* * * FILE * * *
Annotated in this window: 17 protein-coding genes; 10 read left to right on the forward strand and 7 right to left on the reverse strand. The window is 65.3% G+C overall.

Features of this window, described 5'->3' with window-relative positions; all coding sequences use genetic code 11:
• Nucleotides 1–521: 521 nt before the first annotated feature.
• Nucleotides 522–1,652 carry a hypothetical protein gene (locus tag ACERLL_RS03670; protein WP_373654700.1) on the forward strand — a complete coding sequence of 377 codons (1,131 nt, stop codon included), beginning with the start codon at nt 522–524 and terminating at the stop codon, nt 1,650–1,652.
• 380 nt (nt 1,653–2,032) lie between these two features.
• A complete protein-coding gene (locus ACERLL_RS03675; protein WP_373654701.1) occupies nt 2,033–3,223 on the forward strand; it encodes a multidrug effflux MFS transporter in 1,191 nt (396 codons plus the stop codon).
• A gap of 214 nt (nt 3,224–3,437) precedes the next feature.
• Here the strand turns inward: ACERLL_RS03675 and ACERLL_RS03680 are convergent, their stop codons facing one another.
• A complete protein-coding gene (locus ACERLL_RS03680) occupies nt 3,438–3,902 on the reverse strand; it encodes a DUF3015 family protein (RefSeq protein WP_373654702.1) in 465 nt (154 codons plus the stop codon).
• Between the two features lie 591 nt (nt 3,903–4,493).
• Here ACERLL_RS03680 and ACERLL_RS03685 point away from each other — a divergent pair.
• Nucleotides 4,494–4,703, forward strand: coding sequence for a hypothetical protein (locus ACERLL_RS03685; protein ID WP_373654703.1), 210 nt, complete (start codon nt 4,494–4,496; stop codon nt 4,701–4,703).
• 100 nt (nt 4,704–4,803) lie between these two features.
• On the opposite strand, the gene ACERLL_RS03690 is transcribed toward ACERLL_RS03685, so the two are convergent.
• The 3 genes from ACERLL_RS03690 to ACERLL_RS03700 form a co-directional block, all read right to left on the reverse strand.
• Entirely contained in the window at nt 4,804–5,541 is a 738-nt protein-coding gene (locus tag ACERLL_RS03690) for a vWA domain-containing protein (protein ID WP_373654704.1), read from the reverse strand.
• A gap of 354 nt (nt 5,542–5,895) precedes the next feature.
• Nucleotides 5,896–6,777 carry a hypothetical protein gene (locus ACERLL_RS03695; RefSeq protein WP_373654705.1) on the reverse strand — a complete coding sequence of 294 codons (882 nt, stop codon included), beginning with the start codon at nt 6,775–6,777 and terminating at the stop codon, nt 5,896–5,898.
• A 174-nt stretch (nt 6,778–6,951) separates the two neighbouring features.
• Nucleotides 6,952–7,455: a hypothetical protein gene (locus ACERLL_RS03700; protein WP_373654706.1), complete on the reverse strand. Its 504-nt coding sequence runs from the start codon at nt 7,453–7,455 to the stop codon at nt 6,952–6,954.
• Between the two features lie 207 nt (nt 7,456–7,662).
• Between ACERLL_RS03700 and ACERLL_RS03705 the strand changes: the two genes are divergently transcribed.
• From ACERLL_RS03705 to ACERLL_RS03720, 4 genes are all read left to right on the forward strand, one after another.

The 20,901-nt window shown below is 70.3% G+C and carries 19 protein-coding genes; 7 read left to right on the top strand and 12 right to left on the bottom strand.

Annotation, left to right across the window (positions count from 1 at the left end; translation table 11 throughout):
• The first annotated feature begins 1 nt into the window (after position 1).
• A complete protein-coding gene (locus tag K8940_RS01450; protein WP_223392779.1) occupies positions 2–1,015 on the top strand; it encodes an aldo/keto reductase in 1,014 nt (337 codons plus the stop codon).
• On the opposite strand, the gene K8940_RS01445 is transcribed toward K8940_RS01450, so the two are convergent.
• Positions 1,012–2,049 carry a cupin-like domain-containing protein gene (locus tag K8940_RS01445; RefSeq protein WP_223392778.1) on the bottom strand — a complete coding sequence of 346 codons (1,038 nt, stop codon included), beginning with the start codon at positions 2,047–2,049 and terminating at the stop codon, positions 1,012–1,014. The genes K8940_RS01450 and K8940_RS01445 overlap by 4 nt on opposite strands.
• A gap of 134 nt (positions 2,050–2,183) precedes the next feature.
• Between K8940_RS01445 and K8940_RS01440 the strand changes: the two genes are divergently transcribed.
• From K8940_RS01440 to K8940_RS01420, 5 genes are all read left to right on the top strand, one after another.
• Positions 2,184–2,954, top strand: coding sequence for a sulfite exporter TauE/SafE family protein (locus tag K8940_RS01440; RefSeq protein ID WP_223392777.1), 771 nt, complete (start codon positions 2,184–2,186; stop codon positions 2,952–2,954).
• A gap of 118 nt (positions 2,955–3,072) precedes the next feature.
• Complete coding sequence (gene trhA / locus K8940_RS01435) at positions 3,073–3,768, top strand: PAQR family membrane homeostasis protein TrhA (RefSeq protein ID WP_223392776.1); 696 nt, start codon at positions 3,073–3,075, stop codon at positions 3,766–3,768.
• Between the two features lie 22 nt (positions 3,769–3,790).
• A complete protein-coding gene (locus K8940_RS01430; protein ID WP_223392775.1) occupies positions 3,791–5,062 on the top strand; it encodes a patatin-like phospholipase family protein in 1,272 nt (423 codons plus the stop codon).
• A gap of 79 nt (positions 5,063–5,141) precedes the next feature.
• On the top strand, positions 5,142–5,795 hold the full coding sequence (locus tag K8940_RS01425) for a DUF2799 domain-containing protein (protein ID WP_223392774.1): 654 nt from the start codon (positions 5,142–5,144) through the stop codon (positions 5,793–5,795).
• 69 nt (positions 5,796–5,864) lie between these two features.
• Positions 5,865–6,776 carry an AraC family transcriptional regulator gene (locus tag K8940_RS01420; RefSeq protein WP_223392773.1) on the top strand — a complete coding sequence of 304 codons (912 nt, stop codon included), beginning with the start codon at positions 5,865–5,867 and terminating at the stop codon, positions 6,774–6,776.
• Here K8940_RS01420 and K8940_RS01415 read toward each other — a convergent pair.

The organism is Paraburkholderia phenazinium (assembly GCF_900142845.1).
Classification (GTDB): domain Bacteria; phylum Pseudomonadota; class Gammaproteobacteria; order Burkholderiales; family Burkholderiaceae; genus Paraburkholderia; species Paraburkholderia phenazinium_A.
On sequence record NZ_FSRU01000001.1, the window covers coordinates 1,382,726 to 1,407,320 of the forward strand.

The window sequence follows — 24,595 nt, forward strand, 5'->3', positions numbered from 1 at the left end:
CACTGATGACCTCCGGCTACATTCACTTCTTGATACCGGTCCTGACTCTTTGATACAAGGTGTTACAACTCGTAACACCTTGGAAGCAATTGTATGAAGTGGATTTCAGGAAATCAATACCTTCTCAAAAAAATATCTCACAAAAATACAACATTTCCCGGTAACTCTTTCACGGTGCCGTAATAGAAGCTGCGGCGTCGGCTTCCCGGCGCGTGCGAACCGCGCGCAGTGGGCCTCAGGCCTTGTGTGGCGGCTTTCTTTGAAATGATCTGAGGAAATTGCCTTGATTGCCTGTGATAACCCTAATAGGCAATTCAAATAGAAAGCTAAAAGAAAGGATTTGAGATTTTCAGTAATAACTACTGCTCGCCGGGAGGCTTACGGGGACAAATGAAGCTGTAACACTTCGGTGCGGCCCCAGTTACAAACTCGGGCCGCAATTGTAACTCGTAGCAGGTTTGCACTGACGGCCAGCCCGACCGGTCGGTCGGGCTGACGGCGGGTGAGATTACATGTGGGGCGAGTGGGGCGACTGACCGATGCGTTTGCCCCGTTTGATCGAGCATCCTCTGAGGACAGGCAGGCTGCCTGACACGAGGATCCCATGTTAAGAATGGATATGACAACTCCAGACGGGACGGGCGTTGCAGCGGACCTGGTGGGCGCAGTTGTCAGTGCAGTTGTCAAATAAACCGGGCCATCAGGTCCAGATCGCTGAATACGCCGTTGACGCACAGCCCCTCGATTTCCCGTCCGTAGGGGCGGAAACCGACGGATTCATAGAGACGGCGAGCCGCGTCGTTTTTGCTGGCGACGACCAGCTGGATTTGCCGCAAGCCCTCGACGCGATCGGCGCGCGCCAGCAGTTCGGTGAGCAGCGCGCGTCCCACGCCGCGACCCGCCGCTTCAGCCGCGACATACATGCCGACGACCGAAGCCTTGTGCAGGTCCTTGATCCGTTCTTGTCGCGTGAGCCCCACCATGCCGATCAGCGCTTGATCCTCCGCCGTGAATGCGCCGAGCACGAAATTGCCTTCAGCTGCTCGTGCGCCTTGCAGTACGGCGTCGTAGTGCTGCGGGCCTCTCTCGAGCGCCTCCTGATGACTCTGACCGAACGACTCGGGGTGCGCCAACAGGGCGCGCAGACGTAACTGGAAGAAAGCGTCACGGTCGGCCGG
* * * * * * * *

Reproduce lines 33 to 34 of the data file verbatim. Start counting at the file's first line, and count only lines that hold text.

• Positions 2,184–2,954, top strand: coding sequence for a sulfite exporter TauE/SafE family protein (locus tag K8940_RS01440; RefSeq protein ID WP_223392777.1), 771 nt, complete (start codon positions 2,184–2,186; stop codon positions 2,952–2,954).
• A gap of 118 nt (positions 2,955–3,072) precedes the next feature.